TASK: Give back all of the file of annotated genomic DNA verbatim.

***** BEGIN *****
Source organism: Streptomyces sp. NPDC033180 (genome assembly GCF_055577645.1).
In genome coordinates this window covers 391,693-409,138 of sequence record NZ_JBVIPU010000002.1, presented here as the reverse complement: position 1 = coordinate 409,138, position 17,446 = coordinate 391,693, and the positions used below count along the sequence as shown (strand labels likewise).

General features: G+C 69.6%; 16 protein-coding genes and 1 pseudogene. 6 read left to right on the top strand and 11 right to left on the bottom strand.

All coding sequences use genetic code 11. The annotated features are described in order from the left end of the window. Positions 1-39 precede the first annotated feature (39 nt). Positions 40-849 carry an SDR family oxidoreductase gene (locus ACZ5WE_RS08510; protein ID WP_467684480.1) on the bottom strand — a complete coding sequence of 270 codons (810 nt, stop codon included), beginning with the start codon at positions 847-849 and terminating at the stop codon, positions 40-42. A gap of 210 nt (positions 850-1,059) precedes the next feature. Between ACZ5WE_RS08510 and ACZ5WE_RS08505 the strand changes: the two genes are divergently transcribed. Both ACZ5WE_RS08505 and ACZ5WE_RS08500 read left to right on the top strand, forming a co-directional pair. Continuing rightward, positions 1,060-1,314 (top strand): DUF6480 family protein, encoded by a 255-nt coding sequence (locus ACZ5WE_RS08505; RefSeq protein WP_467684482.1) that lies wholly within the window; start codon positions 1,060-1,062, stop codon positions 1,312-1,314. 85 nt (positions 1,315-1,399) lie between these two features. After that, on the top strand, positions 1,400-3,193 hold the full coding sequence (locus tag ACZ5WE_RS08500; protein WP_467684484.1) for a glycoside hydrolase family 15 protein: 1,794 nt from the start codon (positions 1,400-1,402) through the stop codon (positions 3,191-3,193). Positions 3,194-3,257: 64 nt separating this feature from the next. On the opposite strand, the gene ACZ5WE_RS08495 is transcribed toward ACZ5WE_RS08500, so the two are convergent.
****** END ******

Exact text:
Source organism: Streptomyces sp. NPDC033180 (genome assembly GCF_055577645.1).
In genome coordinates this window covers 391,693-409,138 of sequence record NZ_JBVIPU010000002.1, presented here as the reverse complement: position 1 = coordinate 409,138, position 17,446 = coordinate 391,693, and the positions used below count along the sequence as shown (strand labels likewise).

General features: G+C 69.6%; 16 protein-coding genes and 1 pseudogene. 6 read left to right on the top strand and 11 right to left on the bottom strand.

All coding sequences use genetic code 11. The annotated features are described in order from the left end of the window. Positions 1-39 precede the first annotated feature (39 nt). Positions 40-849 carry an SDR family oxidoreductase gene (locus ACZ5WE_RS08510; protein ID WP_467684480.1) on the bottom strand — a complete coding sequence of 270 codons (810 nt, stop codon included), beginning with the start codon at positions 847-849 and terminating at the stop codon, positions 40-42. A gap of 210 nt (positions 850-1,059) precedes the next feature. Between ACZ5WE_RS08510 and ACZ5WE_RS08505 the strand changes: the two genes are divergently transcribed. Both ACZ5WE_RS08505 and ACZ5WE_RS08500 read left to right on the top strand, forming a co-directional pair. Continuing rightward, positions 1,060-1,314 (top strand): DUF6480 family protein, encoded by a 255-nt coding sequence (locus ACZ5WE_RS08505; RefSeq protein WP_467684482.1) that lies wholly within the window; start codon positions 1,060-1,062, stop codon positions 1,312-1,314. 85 nt (positions 1,315-1,399) lie between these two features. After that, on the top strand, positions 1,400-3,193 hold the full coding sequence (locus tag ACZ5WE_RS08500; protein WP_467684484.1) for a glycoside hydrolase family 15 protein: 1,794 nt from the start codon (positions 1,400-1,402) through the stop codon (positions 3,191-3,193). Positions 3,194-3,257: 64 nt separating this feature from the next. On the opposite strand, the gene ACZ5WE_RS08495 is transcribed toward ACZ5WE_RS08500, so the two are convergent.